Search

Biologists discover thousands of migrating songbirds in Angeles National Forest

In a nondescript spot in the western Angeles National Forest known as Bear Divide, Ben Szanto on Tuesday, May 9, walked quickly, carrying in a cloth pouch a songbird he plucked from mesh nets that had been stretched across the mountainous ledge.

Szanto, 28, of Mar Vista, blew on the live bird’s feathers to uncover its muscle-to-fat ratio and placed it on a scale, as a team of scientists hurriedly jotted down physical traits. By quickly affixing a band with a unique serial number to the leg of this Swainson’s thrush, it’s forever coded with vitals and its migration spot — data that can be downloaded by the next person who finds the banded bird.

A Swainson’s thrush is shown by Banding Station co-leader, Lauren Hill, at the Bear Divide Banding Station in the Angeles National Forest on Tuesday, May 9, 2023. (Photo by Dean Musgrove, Los Angeles Daily News/SCNG)

A Swainson’s thrush is shown at the Bear Divide Banding Station in the Angeles National Forest on Tuesday, May 9, 2023. (Photo by Dean Musgrove, Los Angeles Daily News/SCNG)

A Swainson’s thrush is released by Banding Station co-leader, Lauren Hill, at the Bear Divide Banding Station in the Angeles National Forest on Tuesday, May 9, 2023. (Photo by Dean Musgrove, Los Angeles Daily News/SCNG)

Chris Spurgeon, program manger, Pasadena Audubon Society talks about bird migration at the Bear Divide Banding Station in the Angeles National Forest on Tuesday, May 9, 2023. (Photo by Dean Musgrove, Los Angeles Daily News/SCNG)

Chris Spurgeon, program manger, Pasadena Audubon Society talks about bird migration as he points out antennas that can identify birds with transmitters on them near the Bear Divide Fire Station in the Angeles National Forest on Tuesday, May 9, 2023. (Photo by Dean Musgrove, Los Angeles Daily News/SCNG)

A sign announcing the Bear Divide “Bird Banding Operation In Progress” sits on Tuesday, May 9, 2023 at the entrance to the place in the western Angeles National Forest that has been attracting thousands of migrating songbirds this spring. (photo by Steve Scauzillo/SCNG).

of

Expand

Where the mighty San Gabriel Mountains crouch down to only 1,500-foot elevation north of Lake View Terrace, thousands of migrating songbirds fly every day in the spring on their journey to Northern California, and some fly as far as Alaska. This recently discovered migration phenomenon has tickled the fancy of bird watchers and launched new scientific studies of bird migration in Los Angeles County.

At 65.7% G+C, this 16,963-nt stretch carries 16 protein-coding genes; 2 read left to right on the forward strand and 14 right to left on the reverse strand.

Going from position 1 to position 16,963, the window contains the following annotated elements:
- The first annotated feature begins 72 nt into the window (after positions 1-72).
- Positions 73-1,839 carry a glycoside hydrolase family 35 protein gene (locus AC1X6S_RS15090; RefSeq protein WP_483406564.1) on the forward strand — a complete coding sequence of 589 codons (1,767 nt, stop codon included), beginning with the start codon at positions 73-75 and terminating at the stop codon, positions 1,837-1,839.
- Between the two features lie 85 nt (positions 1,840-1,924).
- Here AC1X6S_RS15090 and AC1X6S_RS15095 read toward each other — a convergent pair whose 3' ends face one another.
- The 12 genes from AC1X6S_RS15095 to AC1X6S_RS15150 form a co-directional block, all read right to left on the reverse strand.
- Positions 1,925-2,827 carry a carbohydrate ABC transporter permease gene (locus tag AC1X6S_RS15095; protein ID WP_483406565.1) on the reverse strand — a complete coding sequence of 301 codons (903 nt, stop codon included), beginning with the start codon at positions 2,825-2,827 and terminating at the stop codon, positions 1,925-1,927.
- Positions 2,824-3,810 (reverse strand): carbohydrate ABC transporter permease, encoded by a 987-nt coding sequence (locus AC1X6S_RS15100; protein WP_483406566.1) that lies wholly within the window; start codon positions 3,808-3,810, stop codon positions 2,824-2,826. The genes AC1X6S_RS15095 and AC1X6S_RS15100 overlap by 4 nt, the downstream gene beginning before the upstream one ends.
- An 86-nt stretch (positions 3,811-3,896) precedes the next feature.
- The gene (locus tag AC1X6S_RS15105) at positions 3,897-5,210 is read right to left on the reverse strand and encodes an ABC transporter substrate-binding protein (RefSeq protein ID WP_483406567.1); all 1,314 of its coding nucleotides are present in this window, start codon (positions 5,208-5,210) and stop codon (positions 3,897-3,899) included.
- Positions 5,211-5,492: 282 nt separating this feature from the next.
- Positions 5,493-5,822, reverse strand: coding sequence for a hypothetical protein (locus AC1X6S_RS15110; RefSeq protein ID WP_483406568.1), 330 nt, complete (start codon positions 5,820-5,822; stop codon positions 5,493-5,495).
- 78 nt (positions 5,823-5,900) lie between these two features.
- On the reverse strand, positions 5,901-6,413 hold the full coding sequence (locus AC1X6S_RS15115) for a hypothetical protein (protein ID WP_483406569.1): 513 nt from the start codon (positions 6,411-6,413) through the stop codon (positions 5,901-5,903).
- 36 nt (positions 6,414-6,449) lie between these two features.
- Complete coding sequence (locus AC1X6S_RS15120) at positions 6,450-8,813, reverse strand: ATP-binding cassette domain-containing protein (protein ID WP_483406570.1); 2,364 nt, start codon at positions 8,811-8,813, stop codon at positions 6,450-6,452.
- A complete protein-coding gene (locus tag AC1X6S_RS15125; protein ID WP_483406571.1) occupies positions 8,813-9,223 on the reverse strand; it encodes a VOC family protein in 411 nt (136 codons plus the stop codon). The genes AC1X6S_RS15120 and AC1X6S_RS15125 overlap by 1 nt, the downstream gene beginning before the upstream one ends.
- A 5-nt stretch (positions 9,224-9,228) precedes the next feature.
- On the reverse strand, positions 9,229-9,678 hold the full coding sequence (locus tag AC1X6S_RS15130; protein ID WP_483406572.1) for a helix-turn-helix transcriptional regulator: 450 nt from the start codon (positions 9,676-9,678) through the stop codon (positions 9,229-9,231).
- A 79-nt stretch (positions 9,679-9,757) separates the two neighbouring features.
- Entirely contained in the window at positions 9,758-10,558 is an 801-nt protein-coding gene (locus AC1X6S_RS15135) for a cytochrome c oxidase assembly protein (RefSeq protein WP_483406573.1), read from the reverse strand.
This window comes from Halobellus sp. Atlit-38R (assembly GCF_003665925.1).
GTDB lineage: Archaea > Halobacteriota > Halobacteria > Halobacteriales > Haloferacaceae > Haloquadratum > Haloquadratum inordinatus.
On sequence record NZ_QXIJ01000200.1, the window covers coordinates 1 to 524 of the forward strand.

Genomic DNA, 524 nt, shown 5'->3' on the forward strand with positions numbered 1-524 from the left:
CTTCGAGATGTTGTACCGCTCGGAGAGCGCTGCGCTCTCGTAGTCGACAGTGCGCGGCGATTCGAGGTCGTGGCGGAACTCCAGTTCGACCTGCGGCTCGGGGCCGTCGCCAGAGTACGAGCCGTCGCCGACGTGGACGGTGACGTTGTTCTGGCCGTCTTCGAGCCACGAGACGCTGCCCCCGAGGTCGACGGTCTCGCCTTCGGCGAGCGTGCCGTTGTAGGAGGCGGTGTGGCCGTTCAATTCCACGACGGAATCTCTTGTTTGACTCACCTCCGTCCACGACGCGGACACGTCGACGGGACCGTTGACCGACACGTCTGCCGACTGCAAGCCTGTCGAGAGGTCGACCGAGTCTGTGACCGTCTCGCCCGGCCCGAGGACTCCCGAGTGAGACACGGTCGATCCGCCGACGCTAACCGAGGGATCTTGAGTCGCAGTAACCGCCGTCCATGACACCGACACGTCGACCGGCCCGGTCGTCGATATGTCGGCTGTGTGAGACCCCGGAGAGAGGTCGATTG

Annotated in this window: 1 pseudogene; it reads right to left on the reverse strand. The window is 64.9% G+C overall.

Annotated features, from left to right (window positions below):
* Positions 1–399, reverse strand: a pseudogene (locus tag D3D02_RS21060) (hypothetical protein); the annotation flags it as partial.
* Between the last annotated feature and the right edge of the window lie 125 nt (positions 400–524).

“It is the ability to watch songbirds actively migrating which is really unique,” explained Ryan Terrill, assistant professor of biology at Cal State University, Stanislaus and science director at the Klamath Bird Observatory in Ashland, Oregon. The birds fly by in swarms like bees, dozens at a time, making Bear Divide the most amazing spot to watch migrating songbirds in California, experts said.

“If you see a dozen Western Tanagers, I’d say that was an awesome bird-watching day,” Terrill said during an interview on Monday, May 8. “Here, you can see 3,000 of them.”

Scientists didn’t even know that songbirds migrated during the day, he said. That changed in 2019 when Terrill heard about this place when he was doing post-doctorate work at Occidental College in Eagle Rock. He started visiting the spot in the forest to witness it himself. That led to an official bird-banding and bird-counting operation beginning in 2021 that continues today, staffed by graduate students from several colleges including Occidental, UCLA, Loyola Marymount, Cal State Los Angeles and Colorado State.

“It was very shocking,” Terrill said. “This is a really unique, weird and cool place and it is so close to Los Angeles. Holy cow! We couldn’t believe it.”

From Feb. 19 to May 11, trained observers counted 52,494 birds and 139 species, according to the Bear Divide Migration Count website. The numbers are off the charts. On some days, spotters counted as many as 20,000 birds, Terrill said. “With that volume of birds, it gives us a study pattern,” he said.

Chaparral, scrub grass and a few wildflowers sit behind the rusty gate at the Bear Divide songbird migration site on Tuesday, May 9, 2023. It’s located a few miles up Little Tujunga Canyon Road near Canyon Country and Lake View Terrace. (Photo by Steve Scauzillo/SCNG).

Beside biologists, everyday bird watchers are flocking there, said Chris Spurgeon, program manager with Pasadena Audubon Society. He will lead a special Mother’s Day bird walk to Bear Divide on May 14.